Tag Archives: the selected poems of k morris

My “Selected Poems” will soon be available in Braille from RNIB

On 23 August 2019, I announced that my “Selected Poems” is available for purchase in the Amazon Kindle store, https://kmorrispoet.com/2019/08/23/my-selected-poems-is-now-available-for-purchase-in-the-kindle-store/. And soon afterwards my book became available in paperback.

Yesterday (14 November), I received an email from the Royal National Institute of Blind People (RNIB) informing me that “The Selected Poems of K Morris” will be available in braille in the next couple of weeks. As someone who is registered blind and unable to read print, I am, of course delighted that I will soon own a braille copy of my book, and that other braille users will be able to read my “Selected Poems”.

2 previous collections of mine, (“Lost in the Labyrinth of My Mind” and “My Old Clock I Wind”) are also available to purchase in both Kindle and braille formats. For “Lost” please visit https://kmorrispoet.com/2017/07/21/lost-in-the-labyrinth-of-my-mind-is-available-to-purchase-in-braille-from-rnib/, and for “my Old Clock” please go to https://kmorrispoet.com/2017/08/09/my-old-clock-i-wind-and-other-poems-is-available-in-braille-from-rnib/.

As a child, I learned to read braille from an early age and still own quite a braille library, ranging from “The New Oxford Book of English Verse” to Poe’s “Tales of Mystery and Imagination”. I am pleased that “My Selected Poems” will soon join my collection of books in braille.

For anyone unfamiliar with braille and who is interested in learning more, you can do so by visiting this link, https://www.rnib.org.uk/braille-and-other-tactile-codes-portal-braille-past-present-and-future/invention-braille.

Sometimes Brevity is King

I have long been an admirer of those who can express themselves well in short verse. Consequently I was interested when I came across 7 Poems, an Alexa skill, which provides the user of an Amazon Echo with access to 7 poems from the book Text Messages, by Andrew Wilson, https://www.amazon.co.uk/Studio-for-Co-operation-Seven-Poems/dp/B07GZT6DVK/.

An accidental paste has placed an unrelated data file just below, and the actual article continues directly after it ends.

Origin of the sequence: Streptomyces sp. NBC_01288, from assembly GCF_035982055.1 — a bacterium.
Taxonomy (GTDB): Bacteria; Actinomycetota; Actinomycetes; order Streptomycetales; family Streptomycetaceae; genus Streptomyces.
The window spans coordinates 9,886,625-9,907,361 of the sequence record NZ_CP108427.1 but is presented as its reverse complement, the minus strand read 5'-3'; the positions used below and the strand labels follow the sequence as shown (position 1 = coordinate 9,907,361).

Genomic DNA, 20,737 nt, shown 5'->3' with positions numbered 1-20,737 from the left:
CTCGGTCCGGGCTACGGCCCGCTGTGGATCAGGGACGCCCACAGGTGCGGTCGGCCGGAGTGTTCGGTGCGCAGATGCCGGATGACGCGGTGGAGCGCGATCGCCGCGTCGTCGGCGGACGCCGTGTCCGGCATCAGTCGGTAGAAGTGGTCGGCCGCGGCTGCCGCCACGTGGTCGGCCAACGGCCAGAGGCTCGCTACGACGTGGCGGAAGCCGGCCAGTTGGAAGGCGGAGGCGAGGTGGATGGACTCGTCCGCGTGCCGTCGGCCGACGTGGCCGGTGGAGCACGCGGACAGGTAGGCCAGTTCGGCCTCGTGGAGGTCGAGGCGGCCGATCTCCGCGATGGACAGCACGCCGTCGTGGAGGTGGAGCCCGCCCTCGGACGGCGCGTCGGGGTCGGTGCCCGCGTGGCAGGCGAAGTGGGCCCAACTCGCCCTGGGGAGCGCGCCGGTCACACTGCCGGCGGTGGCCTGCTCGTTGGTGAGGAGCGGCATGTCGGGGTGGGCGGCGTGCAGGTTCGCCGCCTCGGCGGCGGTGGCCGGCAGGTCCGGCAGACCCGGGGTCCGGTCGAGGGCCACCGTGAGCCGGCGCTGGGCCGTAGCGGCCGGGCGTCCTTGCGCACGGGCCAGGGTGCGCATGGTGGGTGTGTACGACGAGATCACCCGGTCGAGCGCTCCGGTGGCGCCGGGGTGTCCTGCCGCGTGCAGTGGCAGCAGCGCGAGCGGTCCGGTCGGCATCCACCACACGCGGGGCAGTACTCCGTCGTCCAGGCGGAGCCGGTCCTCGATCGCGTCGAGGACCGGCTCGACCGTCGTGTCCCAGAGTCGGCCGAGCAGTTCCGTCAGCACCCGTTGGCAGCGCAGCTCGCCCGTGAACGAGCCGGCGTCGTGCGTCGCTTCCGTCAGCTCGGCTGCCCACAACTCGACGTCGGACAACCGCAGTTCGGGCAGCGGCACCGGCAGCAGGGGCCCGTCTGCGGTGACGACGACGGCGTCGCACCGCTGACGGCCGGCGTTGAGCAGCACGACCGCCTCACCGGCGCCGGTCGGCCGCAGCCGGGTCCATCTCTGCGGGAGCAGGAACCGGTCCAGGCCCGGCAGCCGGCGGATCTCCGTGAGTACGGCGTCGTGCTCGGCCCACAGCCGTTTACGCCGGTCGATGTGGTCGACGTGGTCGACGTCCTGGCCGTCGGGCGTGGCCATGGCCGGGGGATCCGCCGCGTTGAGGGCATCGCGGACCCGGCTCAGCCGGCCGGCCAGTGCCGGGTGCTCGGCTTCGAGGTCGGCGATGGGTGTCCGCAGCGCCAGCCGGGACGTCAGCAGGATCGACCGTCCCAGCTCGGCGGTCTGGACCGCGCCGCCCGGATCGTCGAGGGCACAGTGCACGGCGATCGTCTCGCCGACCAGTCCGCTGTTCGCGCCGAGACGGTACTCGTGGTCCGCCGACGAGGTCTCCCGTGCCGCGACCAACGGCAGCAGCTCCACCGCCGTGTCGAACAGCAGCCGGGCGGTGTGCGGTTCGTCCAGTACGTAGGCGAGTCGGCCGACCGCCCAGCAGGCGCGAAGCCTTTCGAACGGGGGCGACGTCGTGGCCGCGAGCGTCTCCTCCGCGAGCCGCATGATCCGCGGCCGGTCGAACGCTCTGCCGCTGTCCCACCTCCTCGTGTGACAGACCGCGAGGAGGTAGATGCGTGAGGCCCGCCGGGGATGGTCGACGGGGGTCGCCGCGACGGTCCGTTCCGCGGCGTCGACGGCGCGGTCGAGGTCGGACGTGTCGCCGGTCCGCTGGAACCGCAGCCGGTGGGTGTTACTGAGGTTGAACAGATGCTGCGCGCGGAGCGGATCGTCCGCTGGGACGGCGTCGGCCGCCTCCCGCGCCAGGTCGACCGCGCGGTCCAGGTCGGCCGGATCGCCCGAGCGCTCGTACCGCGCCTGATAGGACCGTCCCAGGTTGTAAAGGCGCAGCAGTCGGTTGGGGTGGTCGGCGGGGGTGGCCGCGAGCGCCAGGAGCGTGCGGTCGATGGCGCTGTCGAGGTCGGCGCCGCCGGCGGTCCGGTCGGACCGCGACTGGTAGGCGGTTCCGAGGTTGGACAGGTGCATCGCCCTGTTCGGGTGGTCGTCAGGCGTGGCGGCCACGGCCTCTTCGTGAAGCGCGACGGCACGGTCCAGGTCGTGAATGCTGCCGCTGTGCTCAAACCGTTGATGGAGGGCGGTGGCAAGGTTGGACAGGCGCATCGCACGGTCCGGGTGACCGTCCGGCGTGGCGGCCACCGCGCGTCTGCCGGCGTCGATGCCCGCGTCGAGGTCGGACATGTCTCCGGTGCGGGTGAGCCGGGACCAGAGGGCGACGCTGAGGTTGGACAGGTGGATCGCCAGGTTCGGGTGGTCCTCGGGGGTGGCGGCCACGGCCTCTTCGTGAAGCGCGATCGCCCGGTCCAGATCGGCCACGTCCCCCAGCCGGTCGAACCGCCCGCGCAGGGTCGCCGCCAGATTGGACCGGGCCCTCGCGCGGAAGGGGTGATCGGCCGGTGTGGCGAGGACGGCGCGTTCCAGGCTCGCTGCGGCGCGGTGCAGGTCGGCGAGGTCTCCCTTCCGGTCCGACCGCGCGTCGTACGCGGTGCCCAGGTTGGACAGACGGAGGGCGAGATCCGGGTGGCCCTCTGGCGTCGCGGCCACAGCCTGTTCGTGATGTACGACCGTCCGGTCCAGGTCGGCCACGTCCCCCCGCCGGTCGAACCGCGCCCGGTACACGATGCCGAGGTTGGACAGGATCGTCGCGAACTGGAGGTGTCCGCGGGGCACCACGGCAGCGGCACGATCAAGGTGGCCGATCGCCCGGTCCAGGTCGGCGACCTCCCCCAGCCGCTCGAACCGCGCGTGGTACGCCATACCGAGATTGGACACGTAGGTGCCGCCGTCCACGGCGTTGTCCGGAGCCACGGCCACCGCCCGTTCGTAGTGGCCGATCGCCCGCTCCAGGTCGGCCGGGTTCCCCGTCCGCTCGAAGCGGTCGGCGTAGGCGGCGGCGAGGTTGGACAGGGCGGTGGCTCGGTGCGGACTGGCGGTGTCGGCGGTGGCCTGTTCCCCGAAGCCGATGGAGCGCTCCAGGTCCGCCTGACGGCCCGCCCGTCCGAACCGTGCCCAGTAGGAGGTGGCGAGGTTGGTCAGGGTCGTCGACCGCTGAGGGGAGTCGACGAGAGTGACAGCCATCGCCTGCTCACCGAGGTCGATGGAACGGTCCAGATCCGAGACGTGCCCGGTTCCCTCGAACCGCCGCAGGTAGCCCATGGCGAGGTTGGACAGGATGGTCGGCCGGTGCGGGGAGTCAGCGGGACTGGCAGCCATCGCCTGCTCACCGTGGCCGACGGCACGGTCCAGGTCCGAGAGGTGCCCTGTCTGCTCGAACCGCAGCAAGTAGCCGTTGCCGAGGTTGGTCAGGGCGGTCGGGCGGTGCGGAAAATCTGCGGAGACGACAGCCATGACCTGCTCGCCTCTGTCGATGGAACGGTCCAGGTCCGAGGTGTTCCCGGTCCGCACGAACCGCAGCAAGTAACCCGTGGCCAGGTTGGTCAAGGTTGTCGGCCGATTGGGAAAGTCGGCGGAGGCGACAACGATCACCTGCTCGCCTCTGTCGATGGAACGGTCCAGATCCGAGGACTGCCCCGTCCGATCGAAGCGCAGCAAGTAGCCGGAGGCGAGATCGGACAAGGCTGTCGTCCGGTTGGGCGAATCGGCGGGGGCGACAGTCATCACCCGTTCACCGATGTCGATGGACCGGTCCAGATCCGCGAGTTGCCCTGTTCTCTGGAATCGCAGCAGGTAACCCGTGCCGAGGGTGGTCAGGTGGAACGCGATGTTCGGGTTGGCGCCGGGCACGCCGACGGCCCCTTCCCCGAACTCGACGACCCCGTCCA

I was impressed with the poems showcased in the above free Alexa skill, and will be purchasing Wilson’s book Text Messages.

My love for the short poem began, I believe with my reading of Ernest Dowson’s “They are not long, the weeping and the laughter” which runs thus:

“They are not long, the weeping and the laughter,
Love and desire and hate:
I think they have no portion in us after
We pass the gate.
They are not long, the days of wine and roses:
Out of a misty dream
Our path emerges for a while, then closes
Within a dream”.

Life is indeed brief and the brevity of Dowson’s poem serves to underline this fact. It is, of course true that there have been many fine long poems written on the subject of mortality. Take, for example Keats “Ode to a Nightingale” which is, incidentally one of my favourite poems.

Keats produced a wonderful meditation on mortality, suicide and beauty and his ode does, to my mind contain not one extraneous word. I have, however read other poems where I have thought that (had the poem been briefer) it would have been more impactful. Dowson’s “They are not Long” certainly does not suffer from being long winded, and his verses undoubtedly pack a powerful punch.

Many (but by no means all) of my own poems are brief in nature. Take, for example my poem Summer, which runs as follows:

“Summer unlocks
Youthful passion.
Now ’tis the fashion
For short frocks
And tiny socks.
Some girls barefoot go;
For, of a summer’s day,
They little know
That winter snow
Is on its way.”

Only my readers can say whether the above poem conveys (in 10 lines) what the poet wished to convey, and, if so whether his message is well expressed in so brief a space. As the poet, I believe that I said all I wished to convey in 10 lines. Had I said more I would have been guilty of the sin of waffle, and heaven preserve us from wafflers! But, in the final analysis its all in the interpretation of my readers.